Every Wednesday in Lent, a member of the Tobar Mhuire Team will offer a reflection on the week's Psalm. For the latest entry visit this page on Wednesday or register to have the weekly reflection emailed to you. Registration at this link: http://eepurl.com/vbvH1.
Find the complete Psalm 103 here.
Lent is traditionally the season in which our focus is on the need for repentance within our lives. It is a time when people are more open to acknowledge the need for reconciliation than at other times during the year, and of recognizing that the Lord indeed “forgives all our sins and heals all our illness.”
Above the entrance to Dublin Castle can be seen the doomed roof of the Clock Tower and the Statue of Justice. The statue of Justice faces towards the Castle, prompting Dubliners to say that Justice had turned her back on the people and was more concerned with protecting the State. There have been times when as a Church and as a society we find ourselves more invested in protecting the “institution” than in addressing the injustice that was visited upon people, and particularly children.
The scales represent the weight of the arguments for the prosecution and for the defence. I assume this is where the phrase "weighting up the evidence" comes from. In the centre of each of the scales of Justice in Dublin Castle, a hole has been drilled. Apparently at one time, rainwater built up within the scales and tilted them. Strangely the scales tilted towards the tax office in the Castle Square rather than towards the people in the city. Some may view this as symbolic of how society seems unequally tilted in favour of the status quo and institutions rather than on the side of the people, and particularly those people most in need.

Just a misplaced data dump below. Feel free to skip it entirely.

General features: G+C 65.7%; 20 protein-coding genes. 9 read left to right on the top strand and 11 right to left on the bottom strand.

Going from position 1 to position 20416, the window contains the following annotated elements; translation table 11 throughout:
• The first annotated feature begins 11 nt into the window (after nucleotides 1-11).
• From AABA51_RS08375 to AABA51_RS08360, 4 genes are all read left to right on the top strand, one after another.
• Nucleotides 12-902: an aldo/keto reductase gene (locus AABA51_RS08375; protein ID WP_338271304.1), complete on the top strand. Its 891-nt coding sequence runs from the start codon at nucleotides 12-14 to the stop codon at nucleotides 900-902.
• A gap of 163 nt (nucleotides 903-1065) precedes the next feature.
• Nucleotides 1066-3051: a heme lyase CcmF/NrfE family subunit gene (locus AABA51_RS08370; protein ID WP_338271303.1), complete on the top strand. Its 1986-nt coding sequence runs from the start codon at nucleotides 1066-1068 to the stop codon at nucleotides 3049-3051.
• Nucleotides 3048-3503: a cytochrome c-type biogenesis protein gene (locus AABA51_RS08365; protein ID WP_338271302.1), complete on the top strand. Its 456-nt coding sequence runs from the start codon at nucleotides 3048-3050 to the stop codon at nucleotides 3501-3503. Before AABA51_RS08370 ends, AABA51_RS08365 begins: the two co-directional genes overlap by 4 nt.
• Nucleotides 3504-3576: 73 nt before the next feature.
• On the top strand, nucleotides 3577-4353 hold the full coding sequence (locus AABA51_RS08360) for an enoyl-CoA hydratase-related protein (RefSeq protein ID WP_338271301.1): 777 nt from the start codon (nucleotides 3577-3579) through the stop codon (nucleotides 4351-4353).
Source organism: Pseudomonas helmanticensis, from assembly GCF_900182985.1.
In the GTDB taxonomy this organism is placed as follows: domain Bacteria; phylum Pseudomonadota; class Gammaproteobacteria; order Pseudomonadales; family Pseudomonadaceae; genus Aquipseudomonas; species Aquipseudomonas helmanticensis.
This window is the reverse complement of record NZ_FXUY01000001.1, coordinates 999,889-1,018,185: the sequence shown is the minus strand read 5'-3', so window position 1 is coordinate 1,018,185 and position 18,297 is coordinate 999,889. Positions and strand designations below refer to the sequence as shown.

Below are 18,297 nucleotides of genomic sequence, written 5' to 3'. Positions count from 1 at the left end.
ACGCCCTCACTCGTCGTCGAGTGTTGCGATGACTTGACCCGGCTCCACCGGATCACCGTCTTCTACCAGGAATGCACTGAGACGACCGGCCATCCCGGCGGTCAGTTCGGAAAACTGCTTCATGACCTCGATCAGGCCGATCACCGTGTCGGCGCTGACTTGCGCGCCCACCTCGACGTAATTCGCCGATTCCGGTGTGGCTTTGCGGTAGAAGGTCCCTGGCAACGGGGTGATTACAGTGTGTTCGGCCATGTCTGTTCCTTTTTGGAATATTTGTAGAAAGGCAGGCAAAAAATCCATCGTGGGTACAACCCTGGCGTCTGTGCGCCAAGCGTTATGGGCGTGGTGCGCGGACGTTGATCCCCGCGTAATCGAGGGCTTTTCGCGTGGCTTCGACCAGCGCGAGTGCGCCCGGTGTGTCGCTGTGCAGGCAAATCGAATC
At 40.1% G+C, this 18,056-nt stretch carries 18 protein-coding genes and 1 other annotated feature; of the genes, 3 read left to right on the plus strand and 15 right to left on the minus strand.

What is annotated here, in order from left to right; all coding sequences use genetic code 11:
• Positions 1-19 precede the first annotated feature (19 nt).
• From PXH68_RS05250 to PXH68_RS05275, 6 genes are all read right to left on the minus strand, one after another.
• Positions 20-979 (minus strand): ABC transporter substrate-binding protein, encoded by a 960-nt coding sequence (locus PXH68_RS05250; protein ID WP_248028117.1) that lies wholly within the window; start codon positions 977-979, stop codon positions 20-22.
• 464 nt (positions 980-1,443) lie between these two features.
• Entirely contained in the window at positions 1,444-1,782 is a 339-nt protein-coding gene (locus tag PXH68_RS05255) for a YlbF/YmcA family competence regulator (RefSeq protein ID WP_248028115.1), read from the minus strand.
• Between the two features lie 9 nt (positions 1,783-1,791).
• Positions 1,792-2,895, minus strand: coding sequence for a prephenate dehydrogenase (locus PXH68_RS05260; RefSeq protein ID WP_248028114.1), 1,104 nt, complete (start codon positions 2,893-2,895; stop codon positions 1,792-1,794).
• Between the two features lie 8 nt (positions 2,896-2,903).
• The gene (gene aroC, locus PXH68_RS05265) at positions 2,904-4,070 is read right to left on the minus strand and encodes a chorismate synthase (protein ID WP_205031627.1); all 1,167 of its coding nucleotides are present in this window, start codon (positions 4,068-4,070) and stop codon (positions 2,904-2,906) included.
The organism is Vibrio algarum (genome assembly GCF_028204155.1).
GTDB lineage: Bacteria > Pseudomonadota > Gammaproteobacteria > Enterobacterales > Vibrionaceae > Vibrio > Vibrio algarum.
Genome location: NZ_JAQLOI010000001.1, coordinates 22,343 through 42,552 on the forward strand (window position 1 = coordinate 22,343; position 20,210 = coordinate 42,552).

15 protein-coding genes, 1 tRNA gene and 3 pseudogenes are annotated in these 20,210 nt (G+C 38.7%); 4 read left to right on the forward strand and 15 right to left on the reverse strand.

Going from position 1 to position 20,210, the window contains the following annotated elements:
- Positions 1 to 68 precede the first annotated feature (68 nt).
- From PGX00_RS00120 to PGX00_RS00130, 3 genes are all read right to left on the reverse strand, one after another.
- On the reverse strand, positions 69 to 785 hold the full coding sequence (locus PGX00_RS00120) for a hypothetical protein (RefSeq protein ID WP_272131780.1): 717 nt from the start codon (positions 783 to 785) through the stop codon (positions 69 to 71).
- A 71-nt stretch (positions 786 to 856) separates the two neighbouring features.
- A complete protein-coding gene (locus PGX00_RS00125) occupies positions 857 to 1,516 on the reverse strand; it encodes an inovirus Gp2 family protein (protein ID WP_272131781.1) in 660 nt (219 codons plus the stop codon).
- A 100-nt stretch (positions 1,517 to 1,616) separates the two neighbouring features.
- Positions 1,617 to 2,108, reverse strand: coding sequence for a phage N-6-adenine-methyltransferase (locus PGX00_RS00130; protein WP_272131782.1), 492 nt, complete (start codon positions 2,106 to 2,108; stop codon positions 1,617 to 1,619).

Holes had to drilled into the scales to keep the balance and to ensure that the scales don't physically tilt upsetting the equilibrium. Where would we be if the equilibrium of society or the Church was unbalanced by the needs of the people!
The picture of God’s love and forgiveness presented in the Psalm is a far cry from the oft quoted line “call sin a sin.” This psalm presents a more compassionate understanding of the weakness within all our lives. The “forgiveness of sins and the healing of illnesses” recognizes that sin is not just the things we do or fail to do; sin is not just about breaking laws; it is a fundamental assertion that sin hurts; that sin is about hearts being broken more than it is about laws being broken. Maybe a more compassionate understanding of the hurts and weaknesses we all have would serve us better than rushing to label people as “sinners.”
We are reminded that the Sacrament of Reconciliation is a sacrament of “forgiveness and healing” – forgiveness for the wrongs we have done, and healing for the hearts that have been broken.
The God within this psalm is not standing with a set of scales to weigh up our sins against our good deeds. This is a God who both “knows how we are formed” and who “remembers we are dust.” This is a God who knows us in the sacred space of out innermost being. He does not judge nor “treat us as our sins deserve”, but He takes the initiative in rushing towards us with his compassion and tenderness. No wonder the psalmist is inspired to shout out the praises of God!
Brian McKee, Retreat Director
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